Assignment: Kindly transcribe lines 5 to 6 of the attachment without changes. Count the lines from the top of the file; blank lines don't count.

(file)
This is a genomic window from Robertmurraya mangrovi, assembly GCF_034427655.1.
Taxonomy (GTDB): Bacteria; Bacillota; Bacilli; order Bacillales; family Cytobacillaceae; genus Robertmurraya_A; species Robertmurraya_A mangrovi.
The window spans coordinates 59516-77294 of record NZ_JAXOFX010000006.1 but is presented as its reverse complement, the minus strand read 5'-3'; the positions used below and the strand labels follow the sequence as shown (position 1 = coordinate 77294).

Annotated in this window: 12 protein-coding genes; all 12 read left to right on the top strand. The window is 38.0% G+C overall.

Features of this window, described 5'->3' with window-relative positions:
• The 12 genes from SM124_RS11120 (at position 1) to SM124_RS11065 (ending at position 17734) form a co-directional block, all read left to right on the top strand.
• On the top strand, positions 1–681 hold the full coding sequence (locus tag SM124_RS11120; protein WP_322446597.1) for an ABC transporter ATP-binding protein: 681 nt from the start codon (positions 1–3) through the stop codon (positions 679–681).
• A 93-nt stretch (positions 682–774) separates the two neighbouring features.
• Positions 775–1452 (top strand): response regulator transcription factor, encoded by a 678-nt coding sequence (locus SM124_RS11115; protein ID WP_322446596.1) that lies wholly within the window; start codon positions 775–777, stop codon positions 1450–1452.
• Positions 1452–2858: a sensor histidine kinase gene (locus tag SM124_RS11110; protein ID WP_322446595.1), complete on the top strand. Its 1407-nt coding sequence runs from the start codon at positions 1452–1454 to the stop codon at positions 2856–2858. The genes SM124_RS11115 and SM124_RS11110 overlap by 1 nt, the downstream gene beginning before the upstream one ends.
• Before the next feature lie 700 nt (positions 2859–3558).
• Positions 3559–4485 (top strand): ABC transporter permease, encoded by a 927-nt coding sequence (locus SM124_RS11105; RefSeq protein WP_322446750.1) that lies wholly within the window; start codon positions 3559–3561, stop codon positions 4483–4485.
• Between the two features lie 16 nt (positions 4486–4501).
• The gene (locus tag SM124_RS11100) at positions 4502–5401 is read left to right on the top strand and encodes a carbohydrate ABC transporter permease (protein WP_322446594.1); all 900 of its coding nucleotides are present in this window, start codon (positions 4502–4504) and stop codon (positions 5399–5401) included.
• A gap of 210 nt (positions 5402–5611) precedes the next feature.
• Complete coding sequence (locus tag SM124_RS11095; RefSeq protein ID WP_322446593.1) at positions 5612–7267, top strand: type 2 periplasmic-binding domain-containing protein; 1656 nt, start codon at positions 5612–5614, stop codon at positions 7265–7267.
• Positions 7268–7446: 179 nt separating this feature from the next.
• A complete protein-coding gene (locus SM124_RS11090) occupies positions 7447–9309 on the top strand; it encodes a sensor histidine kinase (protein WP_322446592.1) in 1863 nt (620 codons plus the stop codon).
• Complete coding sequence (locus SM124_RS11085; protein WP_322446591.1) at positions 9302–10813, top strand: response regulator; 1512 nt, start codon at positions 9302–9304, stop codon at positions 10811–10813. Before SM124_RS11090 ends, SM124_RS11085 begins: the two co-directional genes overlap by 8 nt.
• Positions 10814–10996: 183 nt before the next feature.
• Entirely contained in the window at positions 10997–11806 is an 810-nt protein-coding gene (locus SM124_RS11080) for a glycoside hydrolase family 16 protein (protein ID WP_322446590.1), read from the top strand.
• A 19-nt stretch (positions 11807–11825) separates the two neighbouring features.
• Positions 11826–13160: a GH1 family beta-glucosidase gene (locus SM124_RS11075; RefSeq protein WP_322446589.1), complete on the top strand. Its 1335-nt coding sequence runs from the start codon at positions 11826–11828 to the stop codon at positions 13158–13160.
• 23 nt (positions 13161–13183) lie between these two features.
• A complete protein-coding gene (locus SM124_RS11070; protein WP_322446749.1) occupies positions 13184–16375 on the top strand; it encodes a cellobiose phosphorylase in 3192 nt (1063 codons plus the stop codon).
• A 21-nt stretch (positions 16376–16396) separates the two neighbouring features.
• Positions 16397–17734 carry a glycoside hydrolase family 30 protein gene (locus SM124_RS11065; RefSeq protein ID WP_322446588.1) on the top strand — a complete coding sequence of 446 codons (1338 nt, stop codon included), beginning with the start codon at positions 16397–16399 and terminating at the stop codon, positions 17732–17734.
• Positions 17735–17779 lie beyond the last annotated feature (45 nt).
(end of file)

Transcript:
Features of this window, described 5'->3' with window-relative positions:
• The 12 genes from SM124_RS11120 (at position 1) to SM124_RS11065 (ending at position 17734) form a co-directional block, all read left to right on the top strand.